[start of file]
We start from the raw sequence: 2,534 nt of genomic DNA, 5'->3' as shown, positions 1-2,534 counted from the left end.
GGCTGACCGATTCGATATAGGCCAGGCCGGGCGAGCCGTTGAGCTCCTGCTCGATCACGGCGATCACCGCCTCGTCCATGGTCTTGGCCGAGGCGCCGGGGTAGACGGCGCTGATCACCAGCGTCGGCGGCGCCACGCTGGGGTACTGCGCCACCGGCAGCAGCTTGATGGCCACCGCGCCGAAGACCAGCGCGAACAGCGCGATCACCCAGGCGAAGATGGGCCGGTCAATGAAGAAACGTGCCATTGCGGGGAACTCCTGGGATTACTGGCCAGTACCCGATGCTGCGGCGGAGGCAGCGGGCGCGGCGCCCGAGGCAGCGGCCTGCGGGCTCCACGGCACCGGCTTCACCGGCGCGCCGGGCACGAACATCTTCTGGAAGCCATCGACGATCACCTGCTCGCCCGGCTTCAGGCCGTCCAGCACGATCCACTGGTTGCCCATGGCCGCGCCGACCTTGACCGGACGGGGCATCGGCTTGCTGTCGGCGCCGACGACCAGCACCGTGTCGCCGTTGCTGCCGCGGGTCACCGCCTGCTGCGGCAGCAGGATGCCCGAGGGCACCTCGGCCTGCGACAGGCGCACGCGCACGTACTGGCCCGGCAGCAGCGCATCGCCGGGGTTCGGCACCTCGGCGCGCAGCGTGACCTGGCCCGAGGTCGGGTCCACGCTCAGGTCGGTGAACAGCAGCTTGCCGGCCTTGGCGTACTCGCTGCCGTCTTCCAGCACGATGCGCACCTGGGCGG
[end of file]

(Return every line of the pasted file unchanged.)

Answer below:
We start from the raw sequence: 2,534 nt of genomic DNA, 5'->3' as shown, positions 1-2,534 counted from the left end.
GGCTGACCGATTCGATATAGGCCAGGCCGGGCGAGCCGTTGAGCTCCTGCTCGATCACGGCGATCACCGCCTCGTCCATGGTCTTGGCCGAGGCGCCGGGGTAGACGGCGCTGATCACCAGCGTCGGCGGCGCCACGCTGGGGTACTGCGCCACCGGCAGCAGCTTGATGGCCACCGCGCCGAAGACCAGCGCGAACAGCGCGATCACCCAGGCGAAGATGGGCCGGTCAATGAAGAAACGTGCCATTGCGGGGAACTCCTGGGATTACTGGCCAGTACCCGATGCTGCGGCGGAGGCAGCGGGCGCGGCGCCCGAGGCAGCGGCCTGCGGGCTCCACGGCACCGGCTTCACCGGCGCGCCGGGCACGAACATCTTCTGGAAGCCATCGACGATCACCTGCTCGCCCGGCTTCAGGCCGTCCAGCACGATCCACTGGTTGCCCATGGCCGCGCCGACCTTGACCGGACGGGGCATCGGCTTGCTGTCGGCGCCGACGACCAGCACCGTGTCGCCGTTGCTGCCGCGGGTCACCGCCTGCTGCGGCAGCAGGATGCCCGAGGGCACCTCGGCCTGCGACAGGCGCACGCGCACGTACTGGCCCGGCAGCAGCGCATCGCCGGGGTTCGGCACCTCGGCGCGCAGCGTGACCTGGCCCGAGGTCGGGTCCACGCTCAGGTCGGTGAACAGCAGCTTGCCGGCCTTGGCGTACTCGCTGCCGTCTTCCAGCACGATGCGCACCTGGGCGG